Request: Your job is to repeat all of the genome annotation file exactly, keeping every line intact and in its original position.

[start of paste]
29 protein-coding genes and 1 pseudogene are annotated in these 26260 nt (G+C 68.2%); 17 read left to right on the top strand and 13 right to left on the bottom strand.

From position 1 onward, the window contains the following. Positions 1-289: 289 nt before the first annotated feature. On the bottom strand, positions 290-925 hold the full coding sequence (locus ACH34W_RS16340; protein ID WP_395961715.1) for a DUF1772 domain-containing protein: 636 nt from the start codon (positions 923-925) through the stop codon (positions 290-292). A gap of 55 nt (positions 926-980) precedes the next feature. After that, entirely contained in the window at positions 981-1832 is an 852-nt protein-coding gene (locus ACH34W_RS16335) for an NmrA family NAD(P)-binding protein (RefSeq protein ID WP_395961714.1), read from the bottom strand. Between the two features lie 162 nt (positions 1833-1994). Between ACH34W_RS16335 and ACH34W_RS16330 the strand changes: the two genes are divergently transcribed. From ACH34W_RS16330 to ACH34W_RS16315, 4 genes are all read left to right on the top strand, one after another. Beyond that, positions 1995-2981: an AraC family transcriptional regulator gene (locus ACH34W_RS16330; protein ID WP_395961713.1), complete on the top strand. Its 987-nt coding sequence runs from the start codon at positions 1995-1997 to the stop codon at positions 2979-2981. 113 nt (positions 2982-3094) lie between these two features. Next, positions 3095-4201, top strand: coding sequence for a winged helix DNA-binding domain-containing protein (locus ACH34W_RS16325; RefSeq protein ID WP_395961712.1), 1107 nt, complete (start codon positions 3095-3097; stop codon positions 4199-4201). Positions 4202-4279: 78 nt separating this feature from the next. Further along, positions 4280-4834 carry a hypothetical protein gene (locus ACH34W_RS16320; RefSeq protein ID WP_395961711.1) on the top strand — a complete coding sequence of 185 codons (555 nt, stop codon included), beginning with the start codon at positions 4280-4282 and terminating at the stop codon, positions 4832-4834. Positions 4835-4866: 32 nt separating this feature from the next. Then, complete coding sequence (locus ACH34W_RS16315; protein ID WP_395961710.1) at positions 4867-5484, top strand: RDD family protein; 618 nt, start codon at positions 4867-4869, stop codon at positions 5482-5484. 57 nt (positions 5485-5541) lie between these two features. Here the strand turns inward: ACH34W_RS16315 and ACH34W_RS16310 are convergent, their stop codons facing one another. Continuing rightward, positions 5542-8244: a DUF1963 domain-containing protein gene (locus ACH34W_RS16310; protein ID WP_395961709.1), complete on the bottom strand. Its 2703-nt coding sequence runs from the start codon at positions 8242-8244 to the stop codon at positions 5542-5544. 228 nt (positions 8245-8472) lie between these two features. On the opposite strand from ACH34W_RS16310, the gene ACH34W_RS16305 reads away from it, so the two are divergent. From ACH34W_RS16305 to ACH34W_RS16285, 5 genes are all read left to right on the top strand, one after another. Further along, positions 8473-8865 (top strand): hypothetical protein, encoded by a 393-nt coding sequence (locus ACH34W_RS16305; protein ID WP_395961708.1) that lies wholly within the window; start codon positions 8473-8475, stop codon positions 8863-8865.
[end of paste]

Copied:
29 protein-coding genes and 1 pseudogene are annotated in these 26260 nt (G+C 68.2%); 17 read left to right on the top strand and 13 right to left on the bottom strand.

From position 1 onward, the window contains the following. Positions 1-289: 289 nt before the first annotated feature. On the bottom strand, positions 290-925 hold the full coding sequence (locus ACH34W_RS16340; protein ID WP_395961715.1) for a DUF1772 domain-containing protein: 636 nt from the start codon (positions 923-925) through the stop codon (positions 290-292). A gap of 55 nt (positions 926-980) precedes the next feature. After that, entirely contained in the window at positions 981-1832 is an 852-nt protein-coding gene (locus ACH34W_RS16335) for an NmrA family NAD(P)-binding protein (RefSeq protein ID WP_395961714.1), read from the bottom strand. Between the two features lie 162 nt (positions 1833-1994). Between ACH34W_RS16335 and ACH34W_RS16330 the strand changes: the two genes are divergently transcribed. From ACH34W_RS16330 to ACH34W_RS16315, 4 genes are all read left to right on the top strand, one after another. Beyond that, positions 1995-2981: an AraC family transcriptional regulator gene (locus ACH34W_RS16330; protein ID WP_395961713.1), complete on the top strand. Its 987-nt coding sequence runs from the start codon at positions 1995-1997 to the stop codon at positions 2979-2981. 113 nt (positions 2982-3094) lie between these two features. Next, positions 3095-4201, top strand: coding sequence for a winged helix DNA-binding domain-containing protein (locus ACH34W_RS16325; RefSeq protein ID WP_395961712.1), 1107 nt, complete (start codon positions 3095-3097; stop codon positions 4199-4201). Positions 4202-4279: 78 nt separating this feature from the next. Further along, positions 4280-4834 carry a hypothetical protein gene (locus ACH34W_RS16320; RefSeq protein ID WP_395961711.1) on the top strand — a complete coding sequence of 185 codons (555 nt, stop codon included), beginning with the start codon at positions 4280-4282 and terminating at the stop codon, positions 4832-4834. Positions 4835-4866: 32 nt separating this feature from the next. Then, complete coding sequence (locus ACH34W_RS16315; protein ID WP_395961710.1) at positions 4867-5484, top strand: RDD family protein; 618 nt, start codon at positions 4867-4869, stop codon at positions 5482-5484. 57 nt (positions 5485-5541) lie between these two features. Here the strand turns inward: ACH34W_RS16315 and ACH34W_RS16310 are convergent, their stop codons facing one another. Continuing rightward, positions 5542-8244: a DUF1963 domain-containing protein gene (locus ACH34W_RS16310; protein ID WP_395961709.1), complete on the bottom strand. Its 2703-nt coding sequence runs from the start codon at positions 8242-8244 to the stop codon at positions 5542-5544. 228 nt (positions 8245-8472) lie between these two features. On the opposite strand from ACH34W_RS16310, the gene ACH34W_RS16305 reads away from it, so the two are divergent. From ACH34W_RS16305 to ACH34W_RS16285, 5 genes are all read left to right on the top strand, one after another. Further along, positions 8473-8865 (top strand): hypothetical protein, encoded by a 393-nt coding sequence (locus ACH34W_RS16305; protein ID WP_395961708.1) that lies wholly within the window; start codon positions 8473-8475, stop codon positions 8863-8865.